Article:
Trump talk

Trump preparing to attend RJC summit after criticizing Netanyahu

The confab with GOP presidential candidates will come shortly after the Republican Jewish group offered praise of Biden’s support for Israel

Scott Olson/Getty Images

Republican presidential candidate former President Donald Trump finishes a campaign event at the Dallas County Fairgrounds on October 16, 2023 in Adel, Iowa.

Former President Donald Trump is expected to make a rare and eagerly anticipated appearance alongside several GOP opponents at the Republican Jewish Coalition’s annual leadership summit in Las Vegas next week. 

But as he prepares to speak at the high-profile donor confab, which he has not addressed in person for four years, an uncomfortable reality is emerging amid fierce bipartisan backlash over his controversial comments on Hamas’ attacks in Israel.

In recent days, Trump has faced widespread condemnation from his Republican rivals, many of whom will be in Las Vegas, after he criticized Israeli Prime Minister Benjamin Netanyahu, questioned Israel’s intelligence agencies and characterized Hezbollah, the Iran-backed terror group, as “very smart.”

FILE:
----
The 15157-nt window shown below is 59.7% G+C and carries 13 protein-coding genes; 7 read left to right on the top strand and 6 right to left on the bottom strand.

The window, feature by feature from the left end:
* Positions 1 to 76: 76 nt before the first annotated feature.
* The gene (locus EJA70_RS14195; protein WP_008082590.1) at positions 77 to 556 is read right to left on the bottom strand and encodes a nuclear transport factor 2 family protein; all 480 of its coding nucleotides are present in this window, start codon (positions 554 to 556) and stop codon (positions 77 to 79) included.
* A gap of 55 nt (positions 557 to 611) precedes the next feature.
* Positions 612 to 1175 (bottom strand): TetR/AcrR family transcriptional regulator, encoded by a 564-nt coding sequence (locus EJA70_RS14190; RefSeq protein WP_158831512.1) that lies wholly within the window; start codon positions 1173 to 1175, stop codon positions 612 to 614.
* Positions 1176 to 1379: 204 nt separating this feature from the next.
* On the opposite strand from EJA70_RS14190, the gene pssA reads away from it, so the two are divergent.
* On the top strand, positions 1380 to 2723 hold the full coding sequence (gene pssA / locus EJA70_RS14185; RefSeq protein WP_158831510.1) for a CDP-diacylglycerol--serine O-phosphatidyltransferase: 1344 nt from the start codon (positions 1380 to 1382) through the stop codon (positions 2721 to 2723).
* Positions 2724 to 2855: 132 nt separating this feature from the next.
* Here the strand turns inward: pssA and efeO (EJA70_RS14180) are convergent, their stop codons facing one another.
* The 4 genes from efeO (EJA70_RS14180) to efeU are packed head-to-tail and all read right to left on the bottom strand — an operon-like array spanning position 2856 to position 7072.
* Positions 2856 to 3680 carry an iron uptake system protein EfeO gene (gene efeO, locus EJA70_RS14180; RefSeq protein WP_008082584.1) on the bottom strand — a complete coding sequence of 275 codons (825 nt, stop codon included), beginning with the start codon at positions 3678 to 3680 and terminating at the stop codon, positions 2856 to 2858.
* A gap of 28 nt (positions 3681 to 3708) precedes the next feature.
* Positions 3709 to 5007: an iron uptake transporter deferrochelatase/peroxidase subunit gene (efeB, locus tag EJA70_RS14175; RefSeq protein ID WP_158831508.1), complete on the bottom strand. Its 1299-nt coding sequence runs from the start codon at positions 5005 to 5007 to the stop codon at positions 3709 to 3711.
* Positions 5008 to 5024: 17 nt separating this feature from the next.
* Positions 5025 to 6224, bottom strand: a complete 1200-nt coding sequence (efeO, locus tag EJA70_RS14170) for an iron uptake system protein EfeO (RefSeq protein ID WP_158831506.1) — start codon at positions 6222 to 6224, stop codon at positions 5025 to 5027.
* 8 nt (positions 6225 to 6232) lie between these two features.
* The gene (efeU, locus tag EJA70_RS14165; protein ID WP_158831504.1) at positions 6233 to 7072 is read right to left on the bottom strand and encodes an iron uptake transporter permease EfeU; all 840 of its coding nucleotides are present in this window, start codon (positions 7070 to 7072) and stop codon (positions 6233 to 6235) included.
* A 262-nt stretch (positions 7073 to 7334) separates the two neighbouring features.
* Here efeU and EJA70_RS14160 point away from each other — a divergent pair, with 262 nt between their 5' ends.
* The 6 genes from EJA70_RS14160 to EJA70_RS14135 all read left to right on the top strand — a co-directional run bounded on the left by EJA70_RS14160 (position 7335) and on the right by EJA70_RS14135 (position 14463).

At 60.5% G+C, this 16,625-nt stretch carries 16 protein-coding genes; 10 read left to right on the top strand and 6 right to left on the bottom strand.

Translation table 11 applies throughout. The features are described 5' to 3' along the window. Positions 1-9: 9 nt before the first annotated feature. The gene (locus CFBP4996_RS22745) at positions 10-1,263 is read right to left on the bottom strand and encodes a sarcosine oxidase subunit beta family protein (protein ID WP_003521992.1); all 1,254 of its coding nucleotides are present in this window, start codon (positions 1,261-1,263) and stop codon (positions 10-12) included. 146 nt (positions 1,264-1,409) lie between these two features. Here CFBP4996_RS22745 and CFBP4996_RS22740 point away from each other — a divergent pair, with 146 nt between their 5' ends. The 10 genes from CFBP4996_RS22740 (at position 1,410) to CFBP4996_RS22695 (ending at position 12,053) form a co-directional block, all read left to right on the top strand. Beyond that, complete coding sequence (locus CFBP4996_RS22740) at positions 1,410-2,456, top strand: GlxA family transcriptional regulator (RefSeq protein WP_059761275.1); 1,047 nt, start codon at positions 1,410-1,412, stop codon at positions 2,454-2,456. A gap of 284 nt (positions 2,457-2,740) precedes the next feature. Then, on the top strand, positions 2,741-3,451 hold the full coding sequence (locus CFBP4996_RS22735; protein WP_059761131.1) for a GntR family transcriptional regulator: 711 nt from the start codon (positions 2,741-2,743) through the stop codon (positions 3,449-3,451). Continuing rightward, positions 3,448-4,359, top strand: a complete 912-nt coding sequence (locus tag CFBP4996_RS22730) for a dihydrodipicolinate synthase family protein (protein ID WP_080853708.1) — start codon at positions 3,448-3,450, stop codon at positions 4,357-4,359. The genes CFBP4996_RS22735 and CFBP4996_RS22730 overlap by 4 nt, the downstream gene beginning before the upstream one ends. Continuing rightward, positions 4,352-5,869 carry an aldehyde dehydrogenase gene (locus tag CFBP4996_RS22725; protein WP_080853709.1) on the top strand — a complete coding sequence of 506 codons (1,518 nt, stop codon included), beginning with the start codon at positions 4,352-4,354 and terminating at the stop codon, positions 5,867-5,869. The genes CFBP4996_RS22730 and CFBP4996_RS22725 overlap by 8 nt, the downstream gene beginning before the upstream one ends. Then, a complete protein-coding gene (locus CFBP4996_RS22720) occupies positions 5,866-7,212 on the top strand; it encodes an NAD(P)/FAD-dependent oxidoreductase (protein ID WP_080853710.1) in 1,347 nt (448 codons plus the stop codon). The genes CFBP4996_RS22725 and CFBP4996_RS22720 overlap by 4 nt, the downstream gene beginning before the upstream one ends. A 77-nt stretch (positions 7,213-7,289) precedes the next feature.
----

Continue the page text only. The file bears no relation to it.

Meanwhile, President Joe Biden has won high marks from Jewish Republican leaders for his strong solidarity with Israel in the wake of Hamas’ incursion last week. David Friedman, Trump’s former ambassador to Israel, said he was “deeply grateful” for Biden’s “exceptional” support. And even Matt Brooks, the RJC’s chief executive, voiced a rare note of gratitude for what he described as the president’s “tremendous” and “unwavering” commitment to Israel “at a critical time.”

Trump and his allies have sought to walk back his initial remarks, which he delivered to a crowd of supporters in heavily Jewish West Palm Beach last Wednesday.

In posts to his Truth Social account, the former president has voiced support for Netanyahu and praised “the skill and determination” of Israel’s military. Trump’s campaign has said his comments were misinterpreted. And a Trump-aligned super PAC recently released a rare defensive TV ad in Iowa underscoring his Middle East policy bona fides.

During a campaign stop in Iowa on Monday, Trump continued to defend his record, claiming that he had “fought for Israel like no president ever before.”